||If you or your loved one has just been told by the doctor that prostate cancer has returned or that it is not responding to therapy, you probably have a million questions: Why isn’t the treatment working? What does this mean? What options do I or my loved one have? You may be feeling anger, frustration, and even fear, but it is incredibly important that you work closely with the doctor as you or he considers his options. It is also incredibly important to maintain close contact with family and friends through this phase of treatment.
This section describes what to expect and what
treatment options are available to you or your loved one if prostate cancer has come back after receiving therapy or is not responding to hormone therapy. It also describes
questions you may want to ask the doctor, and where to
When you or your loved one was first diagnosed with prostate cancer, the doctor would have determined the likelihood that the cancer would come back after treatment based on the
PSA level, the Gleason score, and the stage of the cancer. The doctor would have then chosen the most appropriate treatment option, weighing the risks of side effects and the probability of successfully treating the cancer.
If you or your loved one underwent surgery or received radiation therapy, the doctor should be monitoring PSA levels and performing a DRE every 6 months or every 3 months minimum with a Gleason score of 7 or above to ensure that the cancer has not returned. If the doctor discovers that the PSA levels are rising or can detect cancer growth in the prostate, he will likely suggest either
external beam radiation therapy or
hormone therapy to slow down and destroy the cancer cells.
High Intensity Focused Ultrasound
(HIFU) is a new treatment option that has shown success.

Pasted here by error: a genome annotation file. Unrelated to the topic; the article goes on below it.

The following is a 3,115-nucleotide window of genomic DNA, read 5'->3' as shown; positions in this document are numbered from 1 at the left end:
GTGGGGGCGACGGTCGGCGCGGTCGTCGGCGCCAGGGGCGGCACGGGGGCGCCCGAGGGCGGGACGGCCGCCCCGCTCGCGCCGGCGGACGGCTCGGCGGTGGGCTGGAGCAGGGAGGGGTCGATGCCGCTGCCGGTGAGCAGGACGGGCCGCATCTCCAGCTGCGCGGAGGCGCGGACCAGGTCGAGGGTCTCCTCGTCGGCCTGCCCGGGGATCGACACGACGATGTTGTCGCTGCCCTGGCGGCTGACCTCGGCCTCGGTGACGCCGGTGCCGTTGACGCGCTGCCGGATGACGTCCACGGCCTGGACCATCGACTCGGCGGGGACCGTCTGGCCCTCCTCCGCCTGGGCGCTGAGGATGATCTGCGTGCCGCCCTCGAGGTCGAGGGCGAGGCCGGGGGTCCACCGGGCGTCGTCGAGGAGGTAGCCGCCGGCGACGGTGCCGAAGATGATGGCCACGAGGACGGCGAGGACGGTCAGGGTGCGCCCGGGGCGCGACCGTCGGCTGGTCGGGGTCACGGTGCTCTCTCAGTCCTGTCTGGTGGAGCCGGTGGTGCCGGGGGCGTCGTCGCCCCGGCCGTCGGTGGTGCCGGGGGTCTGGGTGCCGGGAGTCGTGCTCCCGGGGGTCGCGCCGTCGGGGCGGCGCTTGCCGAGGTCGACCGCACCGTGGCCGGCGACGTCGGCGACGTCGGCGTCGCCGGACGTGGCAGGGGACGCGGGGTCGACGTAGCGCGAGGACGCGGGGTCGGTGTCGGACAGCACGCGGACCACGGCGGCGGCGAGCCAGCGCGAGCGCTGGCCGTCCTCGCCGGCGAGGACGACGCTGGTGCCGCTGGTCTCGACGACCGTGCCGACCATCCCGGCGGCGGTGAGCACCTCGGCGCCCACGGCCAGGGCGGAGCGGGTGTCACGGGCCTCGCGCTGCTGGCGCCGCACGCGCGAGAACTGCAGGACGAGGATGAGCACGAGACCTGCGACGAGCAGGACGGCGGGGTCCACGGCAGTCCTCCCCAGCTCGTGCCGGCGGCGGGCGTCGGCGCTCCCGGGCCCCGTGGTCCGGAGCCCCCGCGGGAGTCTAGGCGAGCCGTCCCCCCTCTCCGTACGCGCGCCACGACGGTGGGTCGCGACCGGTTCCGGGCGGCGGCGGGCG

If you or your loved one has already received hormone therapy, but PSA levels continue to rise or the doctor can detect cancer growth, the cancer may no longer be sensitive to treatment and is called
hormone-resistant or androgen-independent prostate cancer. Some prostate cancers do not respond to hormone therapy, and some that once responded to hormone therapy may lose their ability to do so as they grow.
If the cancer is no longer responding to hormone therapy, the doctor may recommend either
systemic radiation therapy or
chemotherapy to destroy cancer cells throughout the body. If the cancer cells are detected in other tissues, the doctor may also prescribe medications, such as
Nizoral® (ketoconazole) which is often given in combination with hydrocortisone, to slow cancer cell growth and reduce pain associated with cancer cell growth in the bones.
There are also several emerging treatments for hormone-resistant prostate cancer that are being tested in
clinical trials. You or your loved one may be eligible to participate in these trials, and although it is not known whether a particular treatment will be successful, you or he will be cared for and closely monitored by a team of experts during the trial. The doctor can explain more about specific clinical trials that are going on now and the risks and benefits of participating in a clinical trial.